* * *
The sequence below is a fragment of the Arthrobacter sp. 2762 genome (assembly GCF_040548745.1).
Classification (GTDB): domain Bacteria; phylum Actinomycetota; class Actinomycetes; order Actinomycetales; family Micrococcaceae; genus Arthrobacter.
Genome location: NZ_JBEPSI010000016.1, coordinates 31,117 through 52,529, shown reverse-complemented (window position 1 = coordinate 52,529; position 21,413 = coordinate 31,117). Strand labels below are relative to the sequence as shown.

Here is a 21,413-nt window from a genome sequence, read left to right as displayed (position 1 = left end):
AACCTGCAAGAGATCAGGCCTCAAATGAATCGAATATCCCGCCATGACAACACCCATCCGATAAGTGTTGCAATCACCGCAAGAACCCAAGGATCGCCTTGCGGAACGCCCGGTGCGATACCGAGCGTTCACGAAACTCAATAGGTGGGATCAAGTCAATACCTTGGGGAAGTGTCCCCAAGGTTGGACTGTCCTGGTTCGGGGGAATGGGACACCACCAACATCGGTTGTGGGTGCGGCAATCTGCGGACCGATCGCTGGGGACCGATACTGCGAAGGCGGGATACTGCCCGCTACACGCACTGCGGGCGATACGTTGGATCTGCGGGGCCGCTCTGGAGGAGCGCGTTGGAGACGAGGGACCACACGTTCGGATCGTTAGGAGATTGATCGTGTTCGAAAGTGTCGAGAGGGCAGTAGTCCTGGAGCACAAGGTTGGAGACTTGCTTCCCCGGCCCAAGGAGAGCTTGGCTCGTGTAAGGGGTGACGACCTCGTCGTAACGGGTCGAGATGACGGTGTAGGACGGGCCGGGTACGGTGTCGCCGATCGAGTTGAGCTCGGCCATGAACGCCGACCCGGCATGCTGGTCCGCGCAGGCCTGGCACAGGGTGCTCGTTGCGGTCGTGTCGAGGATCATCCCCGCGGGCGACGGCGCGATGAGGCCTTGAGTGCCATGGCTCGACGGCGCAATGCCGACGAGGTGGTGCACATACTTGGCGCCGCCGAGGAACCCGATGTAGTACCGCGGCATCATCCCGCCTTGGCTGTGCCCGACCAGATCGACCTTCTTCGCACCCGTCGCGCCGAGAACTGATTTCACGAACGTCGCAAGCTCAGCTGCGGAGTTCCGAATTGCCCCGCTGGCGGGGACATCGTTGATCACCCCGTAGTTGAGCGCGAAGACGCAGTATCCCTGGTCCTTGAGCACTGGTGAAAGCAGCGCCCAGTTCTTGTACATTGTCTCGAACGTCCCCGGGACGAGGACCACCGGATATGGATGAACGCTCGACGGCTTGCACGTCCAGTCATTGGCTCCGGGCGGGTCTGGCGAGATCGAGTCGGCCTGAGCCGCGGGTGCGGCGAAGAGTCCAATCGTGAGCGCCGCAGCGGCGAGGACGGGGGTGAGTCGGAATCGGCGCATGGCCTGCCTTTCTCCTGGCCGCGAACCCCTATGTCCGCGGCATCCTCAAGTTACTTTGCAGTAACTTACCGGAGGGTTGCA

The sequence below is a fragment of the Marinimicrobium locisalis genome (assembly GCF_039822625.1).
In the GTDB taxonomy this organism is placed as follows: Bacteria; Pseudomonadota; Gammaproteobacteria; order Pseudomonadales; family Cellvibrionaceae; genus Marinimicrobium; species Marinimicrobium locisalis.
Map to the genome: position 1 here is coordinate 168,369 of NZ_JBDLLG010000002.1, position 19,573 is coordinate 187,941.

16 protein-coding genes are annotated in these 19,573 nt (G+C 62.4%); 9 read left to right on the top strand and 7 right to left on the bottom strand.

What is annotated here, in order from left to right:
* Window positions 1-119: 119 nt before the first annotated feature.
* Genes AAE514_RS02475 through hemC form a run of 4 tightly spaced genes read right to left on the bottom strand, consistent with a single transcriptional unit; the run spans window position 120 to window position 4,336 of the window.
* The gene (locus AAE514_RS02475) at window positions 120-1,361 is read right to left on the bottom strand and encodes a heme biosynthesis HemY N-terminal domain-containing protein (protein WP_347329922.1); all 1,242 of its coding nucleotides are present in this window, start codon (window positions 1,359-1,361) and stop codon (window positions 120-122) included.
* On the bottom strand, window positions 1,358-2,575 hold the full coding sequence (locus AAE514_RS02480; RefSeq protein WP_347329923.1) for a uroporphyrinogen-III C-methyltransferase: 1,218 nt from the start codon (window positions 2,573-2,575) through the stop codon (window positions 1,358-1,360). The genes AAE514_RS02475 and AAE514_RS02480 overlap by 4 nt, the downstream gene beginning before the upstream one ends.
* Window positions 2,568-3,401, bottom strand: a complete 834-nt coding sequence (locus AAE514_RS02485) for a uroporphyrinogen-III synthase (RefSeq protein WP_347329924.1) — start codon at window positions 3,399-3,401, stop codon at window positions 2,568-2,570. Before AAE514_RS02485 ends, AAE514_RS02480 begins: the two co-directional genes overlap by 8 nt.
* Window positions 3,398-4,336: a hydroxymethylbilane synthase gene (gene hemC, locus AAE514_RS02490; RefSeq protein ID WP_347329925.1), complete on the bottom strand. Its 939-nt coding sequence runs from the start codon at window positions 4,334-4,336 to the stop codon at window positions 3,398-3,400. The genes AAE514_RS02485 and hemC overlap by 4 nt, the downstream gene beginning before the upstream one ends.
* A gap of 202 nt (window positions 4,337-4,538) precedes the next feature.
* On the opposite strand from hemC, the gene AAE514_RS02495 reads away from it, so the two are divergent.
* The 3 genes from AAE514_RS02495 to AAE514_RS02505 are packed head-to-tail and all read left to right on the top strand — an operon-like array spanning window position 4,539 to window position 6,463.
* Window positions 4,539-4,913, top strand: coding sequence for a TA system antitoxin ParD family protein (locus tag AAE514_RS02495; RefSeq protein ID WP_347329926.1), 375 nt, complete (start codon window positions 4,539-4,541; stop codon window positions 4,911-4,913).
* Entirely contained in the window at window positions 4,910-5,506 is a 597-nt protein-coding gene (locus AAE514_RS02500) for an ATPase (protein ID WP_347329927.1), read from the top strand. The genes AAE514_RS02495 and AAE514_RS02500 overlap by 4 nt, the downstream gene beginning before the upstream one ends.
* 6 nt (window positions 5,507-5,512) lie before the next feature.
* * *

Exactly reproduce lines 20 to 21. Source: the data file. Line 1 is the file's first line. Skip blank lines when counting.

* Window positions 4,539-4,913, top strand: coding sequence for a TA system antitoxin ParD family protein (locus tag AAE514_RS02495; RefSeq protein ID WP_347329926.1), 375 nt, complete (start codon window positions 4,539-4,541; stop codon window positions 4,911-4,913).
* Entirely contained in the window at window positions 4,910-5,506 is a 597-nt protein-coding gene (locus AAE514_RS02500) for an ATPase (protein ID WP_347329927.1), read from the top strand. The genes AAE514_RS02495 and AAE514_RS02500 overlap by 4 nt, the downstream gene beginning before the upstream one ends.